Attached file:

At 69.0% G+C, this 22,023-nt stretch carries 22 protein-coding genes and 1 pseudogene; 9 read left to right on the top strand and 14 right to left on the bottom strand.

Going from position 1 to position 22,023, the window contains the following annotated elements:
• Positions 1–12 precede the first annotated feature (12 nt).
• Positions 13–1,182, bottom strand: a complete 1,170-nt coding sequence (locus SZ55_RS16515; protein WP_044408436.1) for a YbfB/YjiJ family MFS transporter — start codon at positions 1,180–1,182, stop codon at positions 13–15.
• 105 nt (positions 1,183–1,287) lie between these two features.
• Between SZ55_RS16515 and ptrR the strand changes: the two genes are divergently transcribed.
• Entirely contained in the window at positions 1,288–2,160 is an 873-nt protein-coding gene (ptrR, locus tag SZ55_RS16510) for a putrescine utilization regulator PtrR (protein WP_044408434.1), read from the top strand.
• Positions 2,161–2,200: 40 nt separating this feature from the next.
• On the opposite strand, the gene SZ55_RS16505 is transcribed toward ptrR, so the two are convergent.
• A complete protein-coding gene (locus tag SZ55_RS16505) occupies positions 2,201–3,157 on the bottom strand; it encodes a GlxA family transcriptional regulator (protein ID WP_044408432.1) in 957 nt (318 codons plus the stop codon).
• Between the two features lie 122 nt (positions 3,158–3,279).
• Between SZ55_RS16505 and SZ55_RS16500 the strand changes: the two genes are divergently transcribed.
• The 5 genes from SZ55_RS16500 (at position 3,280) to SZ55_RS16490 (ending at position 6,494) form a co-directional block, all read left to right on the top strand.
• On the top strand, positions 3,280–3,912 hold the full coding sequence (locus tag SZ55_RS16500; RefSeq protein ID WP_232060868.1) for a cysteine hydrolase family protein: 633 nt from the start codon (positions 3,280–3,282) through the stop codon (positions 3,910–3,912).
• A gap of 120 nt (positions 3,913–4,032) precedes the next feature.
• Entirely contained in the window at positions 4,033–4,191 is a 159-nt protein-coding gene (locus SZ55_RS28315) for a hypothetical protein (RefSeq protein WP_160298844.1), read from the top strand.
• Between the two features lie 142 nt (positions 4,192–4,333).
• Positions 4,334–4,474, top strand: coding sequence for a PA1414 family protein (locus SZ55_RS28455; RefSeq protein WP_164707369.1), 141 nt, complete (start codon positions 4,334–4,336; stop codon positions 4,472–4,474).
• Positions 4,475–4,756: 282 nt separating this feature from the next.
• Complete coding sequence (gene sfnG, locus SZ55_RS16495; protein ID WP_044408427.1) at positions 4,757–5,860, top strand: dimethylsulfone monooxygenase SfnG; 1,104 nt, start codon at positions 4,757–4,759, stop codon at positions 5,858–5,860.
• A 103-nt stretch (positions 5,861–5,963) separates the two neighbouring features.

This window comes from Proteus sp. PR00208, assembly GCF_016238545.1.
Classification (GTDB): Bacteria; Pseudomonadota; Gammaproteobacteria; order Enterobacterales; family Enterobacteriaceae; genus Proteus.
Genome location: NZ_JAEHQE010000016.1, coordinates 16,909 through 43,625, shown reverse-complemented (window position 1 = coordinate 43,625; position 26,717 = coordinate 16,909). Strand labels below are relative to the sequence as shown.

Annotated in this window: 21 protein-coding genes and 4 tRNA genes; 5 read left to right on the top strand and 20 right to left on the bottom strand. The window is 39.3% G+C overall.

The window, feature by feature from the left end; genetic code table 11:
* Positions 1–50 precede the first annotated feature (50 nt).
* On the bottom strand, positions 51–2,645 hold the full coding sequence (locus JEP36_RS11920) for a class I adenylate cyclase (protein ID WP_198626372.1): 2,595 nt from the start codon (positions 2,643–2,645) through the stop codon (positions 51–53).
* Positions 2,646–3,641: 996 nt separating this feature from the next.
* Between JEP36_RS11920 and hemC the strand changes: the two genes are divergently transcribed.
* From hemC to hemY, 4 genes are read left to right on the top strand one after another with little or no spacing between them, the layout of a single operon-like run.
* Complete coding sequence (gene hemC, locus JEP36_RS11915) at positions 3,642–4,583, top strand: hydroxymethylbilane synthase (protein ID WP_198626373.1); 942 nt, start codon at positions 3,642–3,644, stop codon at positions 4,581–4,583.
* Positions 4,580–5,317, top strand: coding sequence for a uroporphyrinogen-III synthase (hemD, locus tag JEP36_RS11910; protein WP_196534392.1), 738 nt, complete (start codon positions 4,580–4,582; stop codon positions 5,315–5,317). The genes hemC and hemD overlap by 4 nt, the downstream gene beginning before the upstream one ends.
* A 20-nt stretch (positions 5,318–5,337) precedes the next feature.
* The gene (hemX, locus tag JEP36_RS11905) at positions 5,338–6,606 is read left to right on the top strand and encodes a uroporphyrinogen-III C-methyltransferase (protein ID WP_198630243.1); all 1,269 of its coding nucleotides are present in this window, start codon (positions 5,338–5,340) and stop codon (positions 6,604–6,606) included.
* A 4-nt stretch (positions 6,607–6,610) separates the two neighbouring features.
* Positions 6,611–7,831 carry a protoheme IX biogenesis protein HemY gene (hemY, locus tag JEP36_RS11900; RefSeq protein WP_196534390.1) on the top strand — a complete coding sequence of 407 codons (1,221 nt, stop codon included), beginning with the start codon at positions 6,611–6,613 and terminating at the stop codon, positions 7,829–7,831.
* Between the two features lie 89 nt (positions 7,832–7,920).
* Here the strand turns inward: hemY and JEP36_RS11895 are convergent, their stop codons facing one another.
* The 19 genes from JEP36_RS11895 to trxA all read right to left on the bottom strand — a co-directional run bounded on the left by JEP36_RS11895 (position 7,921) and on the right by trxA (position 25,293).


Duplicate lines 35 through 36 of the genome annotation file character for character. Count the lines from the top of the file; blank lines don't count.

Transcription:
* The gene (hemX, locus tag JEP36_RS11905) at positions 5,338–6,606 is read left to right on the top strand and encodes a uroporphyrinogen-III C-methyltransferase (protein ID WP_198630243.1); all 1,269 of its coding nucleotides are present in this window, start codon (positions 5,338–5,340) and stop codon (positions 6,604–6,606) included.
* A 4-nt stretch (positions 6,607–6,610) separates the two neighbouring features.